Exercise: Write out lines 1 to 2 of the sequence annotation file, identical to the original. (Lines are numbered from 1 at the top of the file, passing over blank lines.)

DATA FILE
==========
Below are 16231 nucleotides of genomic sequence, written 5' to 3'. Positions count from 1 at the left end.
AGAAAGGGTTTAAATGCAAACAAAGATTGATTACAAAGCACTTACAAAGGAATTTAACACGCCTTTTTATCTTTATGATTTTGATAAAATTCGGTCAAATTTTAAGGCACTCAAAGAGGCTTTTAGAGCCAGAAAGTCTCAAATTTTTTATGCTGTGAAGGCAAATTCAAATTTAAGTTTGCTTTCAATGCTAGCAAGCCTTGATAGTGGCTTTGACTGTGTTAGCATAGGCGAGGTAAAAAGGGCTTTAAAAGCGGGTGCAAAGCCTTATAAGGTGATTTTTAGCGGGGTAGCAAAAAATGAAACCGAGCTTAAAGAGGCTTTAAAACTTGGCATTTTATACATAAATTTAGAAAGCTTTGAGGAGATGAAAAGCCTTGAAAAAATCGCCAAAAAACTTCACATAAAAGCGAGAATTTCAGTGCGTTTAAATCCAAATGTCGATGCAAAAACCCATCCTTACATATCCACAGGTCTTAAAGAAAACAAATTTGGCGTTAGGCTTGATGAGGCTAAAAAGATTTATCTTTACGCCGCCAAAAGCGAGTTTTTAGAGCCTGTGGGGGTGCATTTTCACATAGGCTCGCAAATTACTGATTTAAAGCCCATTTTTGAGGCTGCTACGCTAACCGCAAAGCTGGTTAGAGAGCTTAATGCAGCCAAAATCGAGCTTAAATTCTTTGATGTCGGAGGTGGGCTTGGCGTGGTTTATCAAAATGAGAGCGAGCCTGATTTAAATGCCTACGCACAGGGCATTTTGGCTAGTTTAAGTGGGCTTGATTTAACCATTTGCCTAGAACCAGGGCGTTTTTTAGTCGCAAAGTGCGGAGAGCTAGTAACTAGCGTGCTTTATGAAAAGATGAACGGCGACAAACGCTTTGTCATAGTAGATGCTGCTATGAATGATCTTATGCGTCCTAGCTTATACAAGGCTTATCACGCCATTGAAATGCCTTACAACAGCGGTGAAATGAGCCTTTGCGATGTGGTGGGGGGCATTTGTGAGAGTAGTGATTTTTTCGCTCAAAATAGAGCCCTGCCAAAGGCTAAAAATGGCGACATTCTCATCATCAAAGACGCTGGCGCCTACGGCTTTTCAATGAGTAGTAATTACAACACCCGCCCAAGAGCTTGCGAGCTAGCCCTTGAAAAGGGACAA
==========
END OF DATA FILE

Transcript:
Below are 16231 nucleotides of genomic sequence, written 5' to 3'. Positions count from 1 at the left end.
AGAAAGGGTTTAAATGCAAACAAAGATTGATTACAAAGCACTTACAAAGGAATTTAACACGCCTTTTTATCTTTATGATTTTGATAAAATTCGGTCAAATTTTAAGGCACTCAAAGAGGCTTTTAGAGCCAGAAAGTCTCAAATTTTTTATGCTGTGAAGGCAAATTCAAATTTAAGTTTGCTTTCAATGCTAGCAAGCCTTGATAGTGGCTTTGACTGTGTTAGCATAGGCGAGGTAAAAAGGGCTTTAAAAGCGGGTGCAAAGCCTTATAAGGTGATTTTTAGCGGGGTAGCAAAAAATGAAACCGAGCTTAAAGAGGCTTTAAAACTTGGCATTTTATACATAAATTTAGAAAGCTTTGAGGAGATGAAAAGCCTTGAAAAAATCGCCAAAAAACTTCACATAAAAGCGAGAATTTCAGTGCGTTTAAATCCAAATGTCGATGCAAAAACCCATCCTTACATATCCACAGGTCTTAAAGAAAACAAATTTGGCGTTAGGCTTGATGAGGCTAAAAAGATTTATCTTTACGCCGCCAAAAGCGAGTTTTTAGAGCCTGTGGGGGTGCATTTTCACATAGGCTCGCAAATTACTGATTTAAAGCCCATTTTTGAGGCTGCTACGCTAACCGCAAAGCTGGTTAGAGAGCTTAATGCAGCCAAAATCGAGCTTAAATTCTTTGATGTCGGAGGTGGGCTTGGCGTGGTTTATCAAAATGAGAGCGAGCCTGATTTAAATGCCTACGCACAGGGCATTTTGGCTAGTTTAAGTGGGCTTGATTTAACCATTTGCCTAGAACCAGGGCGTTTTTTAGTCGCAAAGTGCGGAGAGCTAGTAACTAGCGTGCTTTATGAAAAGATGAACGGCGACAAACGCTTTGTCATAGTAGATGCTGCTATGAATGATCTTATGCGTCCTAGCTTATACAAGGCTTATCACGCCATTGAAATGCCTTACAACAGCGGTGAAATGAGCCTTTGCGATGTGGTGGGGGGCATTTGTGAGAGTAGTGATTTTTTCGCTCAAAATAGAGCCCTGCCAAAGGCTAAAAATGGCGACATTCTCATCATCAAAGACGCTGGCGCCTACGGCTTTTCAATGAGTAGTAATTACAACACCCGCCCAAGAGCTTGCGAGCTAGCCCTTGAAAAGGGACAA